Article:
Switching the body font to Gidole, a condensed and sans serif font, will make large amounts of text easier to read.
These samples look pretty good, but could you imagine a background that was packed full of swirly lines?
- You are in the business of inventing recipes for seniors that are healthy and affordable.
- Your recipes are available on your website with a print feature to print an individual recipe
- For a fee, your ideal customer can buy a recipe book containing 365 healthy, easy to make and affordable recipes that have never been published on the website.
- Here is a sample of the font pairing for your headline and sub-topic.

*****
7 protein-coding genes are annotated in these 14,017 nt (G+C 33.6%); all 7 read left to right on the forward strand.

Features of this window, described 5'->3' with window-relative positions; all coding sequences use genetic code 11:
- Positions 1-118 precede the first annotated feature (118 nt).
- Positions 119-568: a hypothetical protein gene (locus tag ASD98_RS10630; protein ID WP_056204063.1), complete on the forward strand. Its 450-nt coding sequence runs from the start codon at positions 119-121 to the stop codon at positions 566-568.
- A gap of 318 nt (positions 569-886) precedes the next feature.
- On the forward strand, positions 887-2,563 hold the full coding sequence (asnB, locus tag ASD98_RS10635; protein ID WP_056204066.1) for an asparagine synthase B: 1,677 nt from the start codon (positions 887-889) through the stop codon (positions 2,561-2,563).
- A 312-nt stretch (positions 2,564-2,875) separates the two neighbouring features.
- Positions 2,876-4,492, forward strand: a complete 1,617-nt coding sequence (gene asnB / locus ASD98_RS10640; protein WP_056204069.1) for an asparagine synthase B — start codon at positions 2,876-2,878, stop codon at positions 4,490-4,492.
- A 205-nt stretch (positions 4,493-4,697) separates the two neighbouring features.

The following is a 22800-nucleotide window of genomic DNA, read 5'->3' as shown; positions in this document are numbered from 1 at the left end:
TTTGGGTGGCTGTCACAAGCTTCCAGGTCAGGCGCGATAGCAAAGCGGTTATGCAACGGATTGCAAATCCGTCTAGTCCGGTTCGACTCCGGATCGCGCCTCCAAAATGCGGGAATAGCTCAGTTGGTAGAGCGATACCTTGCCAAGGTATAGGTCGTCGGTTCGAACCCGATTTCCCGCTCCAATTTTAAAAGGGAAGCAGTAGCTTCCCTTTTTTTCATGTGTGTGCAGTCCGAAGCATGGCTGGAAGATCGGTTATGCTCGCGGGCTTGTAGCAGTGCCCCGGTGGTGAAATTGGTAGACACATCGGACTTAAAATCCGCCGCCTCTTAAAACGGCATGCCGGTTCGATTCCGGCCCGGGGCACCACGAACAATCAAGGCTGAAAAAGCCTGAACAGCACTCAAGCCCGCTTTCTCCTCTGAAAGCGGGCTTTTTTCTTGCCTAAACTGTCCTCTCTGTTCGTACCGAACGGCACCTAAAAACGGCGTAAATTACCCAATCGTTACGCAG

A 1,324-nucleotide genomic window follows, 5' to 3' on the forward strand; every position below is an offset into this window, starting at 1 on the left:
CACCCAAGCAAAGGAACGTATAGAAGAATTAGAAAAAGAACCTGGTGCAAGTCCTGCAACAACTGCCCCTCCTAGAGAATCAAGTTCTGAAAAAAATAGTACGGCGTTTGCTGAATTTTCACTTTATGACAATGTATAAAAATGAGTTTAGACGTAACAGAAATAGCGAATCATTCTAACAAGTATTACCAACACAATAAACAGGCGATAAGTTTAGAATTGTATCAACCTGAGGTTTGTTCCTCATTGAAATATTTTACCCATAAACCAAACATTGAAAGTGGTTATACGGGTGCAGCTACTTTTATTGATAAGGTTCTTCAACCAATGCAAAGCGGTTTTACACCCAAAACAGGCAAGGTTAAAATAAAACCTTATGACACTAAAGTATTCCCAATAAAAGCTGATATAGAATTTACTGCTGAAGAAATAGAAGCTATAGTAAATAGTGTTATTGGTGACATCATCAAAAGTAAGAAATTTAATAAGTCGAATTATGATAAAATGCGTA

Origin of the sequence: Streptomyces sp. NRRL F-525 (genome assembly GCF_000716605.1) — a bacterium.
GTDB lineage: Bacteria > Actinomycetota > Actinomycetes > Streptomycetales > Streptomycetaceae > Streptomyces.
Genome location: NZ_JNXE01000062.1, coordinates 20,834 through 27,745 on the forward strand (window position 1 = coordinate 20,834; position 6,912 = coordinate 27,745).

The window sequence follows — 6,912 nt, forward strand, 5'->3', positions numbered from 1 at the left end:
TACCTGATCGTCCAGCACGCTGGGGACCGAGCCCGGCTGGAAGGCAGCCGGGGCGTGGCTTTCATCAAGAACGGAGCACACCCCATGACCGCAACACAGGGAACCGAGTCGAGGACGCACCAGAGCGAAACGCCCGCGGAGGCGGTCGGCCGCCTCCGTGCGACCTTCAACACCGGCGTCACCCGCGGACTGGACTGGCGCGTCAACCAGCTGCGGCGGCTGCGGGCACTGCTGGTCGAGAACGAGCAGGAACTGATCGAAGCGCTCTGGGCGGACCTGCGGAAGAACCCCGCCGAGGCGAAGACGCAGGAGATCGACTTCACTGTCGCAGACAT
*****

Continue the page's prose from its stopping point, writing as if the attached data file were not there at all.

- Your ideal customers are seniors. Which would you pick for your website?
- it’s a no-brainer when marketing new products or services when your branding strategy is in place.
- the font styles are already decided on as part of your branding so font pairing is so much easier and…
- you look more professional and put together
- your website and print materials are easier to read and not a mish mash of a whole bunch of different font pairings, styles and colours.
- this makes your online and offline content scannable and visually appealing
- choose a font family with various styles
- one font family can have bold, italic, upper case, which can all be used to enhance headings, sub-headings, keywords of interest all without choosing a completely new font.
- connect with your ideal customers the right way
Do These Font Styles Match the Brand?
Masculine brands targeting DIY handy-men shouldn’t use soft and delicate font styles.
Either of these fonts can work for a business woman.
Feminine brands targeting Essential Oils for skin care shouldn’t use a crafty or gothic font style.